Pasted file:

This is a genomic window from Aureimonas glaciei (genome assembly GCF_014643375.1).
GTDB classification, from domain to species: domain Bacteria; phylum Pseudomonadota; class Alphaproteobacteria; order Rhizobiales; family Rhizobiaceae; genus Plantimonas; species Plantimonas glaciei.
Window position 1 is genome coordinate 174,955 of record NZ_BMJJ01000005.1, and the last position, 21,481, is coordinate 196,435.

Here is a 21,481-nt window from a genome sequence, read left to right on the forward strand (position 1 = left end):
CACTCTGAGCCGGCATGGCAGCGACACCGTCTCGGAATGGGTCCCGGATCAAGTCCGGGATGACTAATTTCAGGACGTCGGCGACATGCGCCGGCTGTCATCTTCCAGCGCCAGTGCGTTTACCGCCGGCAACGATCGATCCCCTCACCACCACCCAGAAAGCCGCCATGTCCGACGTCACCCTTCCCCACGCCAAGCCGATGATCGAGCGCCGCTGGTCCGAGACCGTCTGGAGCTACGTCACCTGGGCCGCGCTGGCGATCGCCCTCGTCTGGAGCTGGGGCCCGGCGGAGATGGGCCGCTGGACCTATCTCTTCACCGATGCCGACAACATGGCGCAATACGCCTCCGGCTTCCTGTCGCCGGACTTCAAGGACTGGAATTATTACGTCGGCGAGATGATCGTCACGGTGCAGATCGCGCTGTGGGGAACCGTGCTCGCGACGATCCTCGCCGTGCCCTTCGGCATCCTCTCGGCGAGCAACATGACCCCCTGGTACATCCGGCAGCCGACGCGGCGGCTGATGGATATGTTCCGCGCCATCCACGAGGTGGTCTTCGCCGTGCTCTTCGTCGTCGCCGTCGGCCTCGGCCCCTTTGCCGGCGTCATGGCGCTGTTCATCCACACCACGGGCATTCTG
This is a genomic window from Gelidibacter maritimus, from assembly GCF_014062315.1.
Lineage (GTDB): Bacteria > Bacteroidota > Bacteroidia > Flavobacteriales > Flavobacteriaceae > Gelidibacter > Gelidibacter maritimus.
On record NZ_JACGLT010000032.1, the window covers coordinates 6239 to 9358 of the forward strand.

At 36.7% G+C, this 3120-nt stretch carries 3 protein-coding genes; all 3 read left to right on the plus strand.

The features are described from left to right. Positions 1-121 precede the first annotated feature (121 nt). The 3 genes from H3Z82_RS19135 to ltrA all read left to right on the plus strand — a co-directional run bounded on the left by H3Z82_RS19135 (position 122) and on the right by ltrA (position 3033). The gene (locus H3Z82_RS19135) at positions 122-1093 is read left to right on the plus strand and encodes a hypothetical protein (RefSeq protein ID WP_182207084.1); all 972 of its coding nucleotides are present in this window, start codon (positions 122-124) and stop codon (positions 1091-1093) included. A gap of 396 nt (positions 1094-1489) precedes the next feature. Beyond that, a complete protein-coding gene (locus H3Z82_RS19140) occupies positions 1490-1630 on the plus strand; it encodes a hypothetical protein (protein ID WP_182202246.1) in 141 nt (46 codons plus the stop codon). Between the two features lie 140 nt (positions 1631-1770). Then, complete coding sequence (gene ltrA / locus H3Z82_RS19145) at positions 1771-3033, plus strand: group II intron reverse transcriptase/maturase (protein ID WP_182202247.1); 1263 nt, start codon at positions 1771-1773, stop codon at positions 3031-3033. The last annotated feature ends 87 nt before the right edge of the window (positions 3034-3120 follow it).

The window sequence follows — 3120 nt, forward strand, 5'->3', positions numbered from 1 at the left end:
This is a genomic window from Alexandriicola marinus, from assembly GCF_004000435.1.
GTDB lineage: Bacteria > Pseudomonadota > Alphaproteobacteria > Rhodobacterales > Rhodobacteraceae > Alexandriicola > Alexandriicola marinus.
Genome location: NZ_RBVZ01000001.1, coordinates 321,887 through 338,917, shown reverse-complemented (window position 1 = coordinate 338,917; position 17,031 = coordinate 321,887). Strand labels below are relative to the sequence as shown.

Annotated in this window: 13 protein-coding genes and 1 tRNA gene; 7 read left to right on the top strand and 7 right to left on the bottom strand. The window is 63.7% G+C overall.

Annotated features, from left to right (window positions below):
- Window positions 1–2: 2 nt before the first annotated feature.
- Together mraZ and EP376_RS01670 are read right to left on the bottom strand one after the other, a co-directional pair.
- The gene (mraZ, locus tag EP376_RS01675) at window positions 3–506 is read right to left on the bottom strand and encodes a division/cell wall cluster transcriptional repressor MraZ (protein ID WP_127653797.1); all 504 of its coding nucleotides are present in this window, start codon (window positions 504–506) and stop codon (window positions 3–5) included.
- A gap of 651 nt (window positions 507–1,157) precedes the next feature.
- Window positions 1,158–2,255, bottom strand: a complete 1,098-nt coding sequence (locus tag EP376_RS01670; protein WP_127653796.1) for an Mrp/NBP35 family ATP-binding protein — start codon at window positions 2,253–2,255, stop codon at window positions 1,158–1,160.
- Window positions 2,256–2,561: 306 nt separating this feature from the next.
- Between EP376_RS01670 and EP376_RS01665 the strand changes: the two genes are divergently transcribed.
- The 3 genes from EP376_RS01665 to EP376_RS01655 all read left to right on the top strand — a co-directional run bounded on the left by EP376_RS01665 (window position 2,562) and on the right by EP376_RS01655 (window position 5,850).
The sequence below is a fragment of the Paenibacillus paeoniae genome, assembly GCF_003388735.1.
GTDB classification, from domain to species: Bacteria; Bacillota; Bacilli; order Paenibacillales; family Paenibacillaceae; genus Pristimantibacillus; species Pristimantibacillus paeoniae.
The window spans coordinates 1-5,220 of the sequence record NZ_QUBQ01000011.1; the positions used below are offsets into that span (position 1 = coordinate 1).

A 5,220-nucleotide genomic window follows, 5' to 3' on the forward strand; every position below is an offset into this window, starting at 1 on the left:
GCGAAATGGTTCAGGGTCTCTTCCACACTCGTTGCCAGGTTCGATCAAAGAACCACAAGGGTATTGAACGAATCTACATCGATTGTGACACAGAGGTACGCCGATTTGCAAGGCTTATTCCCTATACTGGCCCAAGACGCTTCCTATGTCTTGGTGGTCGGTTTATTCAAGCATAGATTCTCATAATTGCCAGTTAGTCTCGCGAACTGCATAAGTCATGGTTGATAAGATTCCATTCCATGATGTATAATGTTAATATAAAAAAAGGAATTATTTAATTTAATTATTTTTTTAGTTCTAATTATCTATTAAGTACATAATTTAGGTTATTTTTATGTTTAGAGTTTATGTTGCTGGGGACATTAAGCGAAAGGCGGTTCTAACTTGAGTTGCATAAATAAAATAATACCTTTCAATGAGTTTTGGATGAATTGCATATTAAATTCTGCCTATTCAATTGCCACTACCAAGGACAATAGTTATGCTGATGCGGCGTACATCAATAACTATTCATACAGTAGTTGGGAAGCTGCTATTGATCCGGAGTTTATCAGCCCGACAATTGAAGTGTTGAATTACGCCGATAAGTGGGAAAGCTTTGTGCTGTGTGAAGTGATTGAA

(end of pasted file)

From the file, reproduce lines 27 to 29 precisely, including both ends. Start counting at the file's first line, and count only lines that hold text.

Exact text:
The window spans coordinates 1-5,220 of the sequence record NZ_QUBQ01000011.1; the positions used below are offsets into that span (position 1 = coordinate 1).

A 5,220-nucleotide genomic window follows, 5' to 3' on the forward strand; every position below is an offset into this window, starting at 1 on the left:
GCGAAATGGTTCAGGGTCTCTTCCACACTCGTTGCCAGGTTCGATCAAAGAACCACAAGGGTATTGAACGAATCTACATCGATTGTGACACAGAGGTACGCCGATTTGCAAGGCTTATTCCCTATACTGGCCCAAGACGCTTCCTATGTCTTGGTGGTCGGTTTATTCAAGCATAGATTCTCATAATTGCCAGTTAGTCTCGCGAACTGCATAAGTCATGGTTGATAAGATTCCATTCCATGATGTATAATGTTAATATAAAAAAAGGAATTATTTAATTTAATTATTTTTTTAGTTCTAATTATCTATTAAGTACATAATTTAGGTTATTTTTATGTTTAGAGTTTATGTTGCTGGGGACATTAAGCGAAAGGCGGTTCTAACTTGAGTTGCATAAATAAAATAATACCTTTCAATGAGTTTTGGATGAATTGCATATTAAATTCTGCCTATTCAATTGCCACTACCAAGGACAATAGTTATGCTGATGCGGCGTACATCAATAACTATTCATACAGTAGTTGGGAAGCTGCTATTGATCCGGAGTTTATCAGCCCGACAATTGAAGTGTTGAATTACGCCGATAAGTGGGAAAGCTTTGTGCTGTGTGAAGTGATTGAA